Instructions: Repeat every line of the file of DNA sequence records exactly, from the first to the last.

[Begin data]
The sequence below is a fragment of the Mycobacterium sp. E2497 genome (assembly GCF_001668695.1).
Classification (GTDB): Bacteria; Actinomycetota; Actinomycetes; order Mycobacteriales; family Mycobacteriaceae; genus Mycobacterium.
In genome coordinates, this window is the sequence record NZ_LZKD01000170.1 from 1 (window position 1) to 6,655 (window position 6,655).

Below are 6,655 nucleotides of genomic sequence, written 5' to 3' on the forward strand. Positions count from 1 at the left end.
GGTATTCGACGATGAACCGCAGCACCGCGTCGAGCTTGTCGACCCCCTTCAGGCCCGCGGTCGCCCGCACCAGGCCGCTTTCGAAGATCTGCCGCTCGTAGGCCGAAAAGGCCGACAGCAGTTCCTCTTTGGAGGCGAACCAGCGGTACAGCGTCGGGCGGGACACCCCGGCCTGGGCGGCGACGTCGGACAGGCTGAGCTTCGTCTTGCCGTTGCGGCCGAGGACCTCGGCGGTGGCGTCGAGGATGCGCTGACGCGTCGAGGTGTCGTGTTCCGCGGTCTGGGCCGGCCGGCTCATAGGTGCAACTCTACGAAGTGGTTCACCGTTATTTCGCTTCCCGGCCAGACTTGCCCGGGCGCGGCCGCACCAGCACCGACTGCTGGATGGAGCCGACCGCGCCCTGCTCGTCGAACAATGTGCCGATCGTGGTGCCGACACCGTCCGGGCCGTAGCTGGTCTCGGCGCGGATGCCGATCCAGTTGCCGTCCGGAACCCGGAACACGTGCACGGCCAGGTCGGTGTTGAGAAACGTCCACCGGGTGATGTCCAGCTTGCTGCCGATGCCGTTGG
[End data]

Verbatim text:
The sequence below is a fragment of the Mycobacterium sp. E2497 genome (assembly GCF_001668695.1).
Classification (GTDB): Bacteria; Actinomycetota; Actinomycetes; order Mycobacteriales; family Mycobacteriaceae; genus Mycobacterium.
In genome coordinates, this window is the sequence record NZ_LZKD01000170.1 from 1 (window position 1) to 6,655 (window position 6,655).

Below are 6,655 nucleotides of genomic sequence, written 5' to 3' on the forward strand. Positions count from 1 at the left end.
GGTATTCGACGATGAACCGCAGCACCGCGTCGAGCTTGTCGACCCCCTTCAGGCCCGCGGTCGCCCGCACCAGGCCGCTTTCGAAGATCTGCCGCTCGTAGGCCGAAAAGGCCGACAGCAGTTCCTCTTTGGAGGCGAACCAGCGGTACAGCGTCGGGCGGGACACCCCGGCCTGGGCGGCGACGTCGGACAGGCTGAGCTTCGTCTTGCCGTTGCGGCCGAGGACCTCGGCGGTGGCGTCGAGGATGCGCTGACGCGTCGAGGTGTCGTGTTCCGCGGTCTGGGCCGGCCGGCTCATAGGTGCAACTCTACGAAGTGGTTCACCGTTATTTCGCTTCCCGGCCAGACTTGCCCGGGCGCGGCCGCACCAGCACCGACTGCTGGATGGAGCCGACCGCGCCCTGCTCGTCGAACAATGTGCCGATCGTGGTGCCGACACCGTCCGGGCCGTAGCTGGTCTCGGCGCGGATGCCGATCCAGTTGCCGTCCGGAACCCGGAACACGTGCACGGCCAGGTCGGTGTTGAGAAACGTCCACCGGGTGATGTCCAGCTTGCTGCCGATGCCGTTGG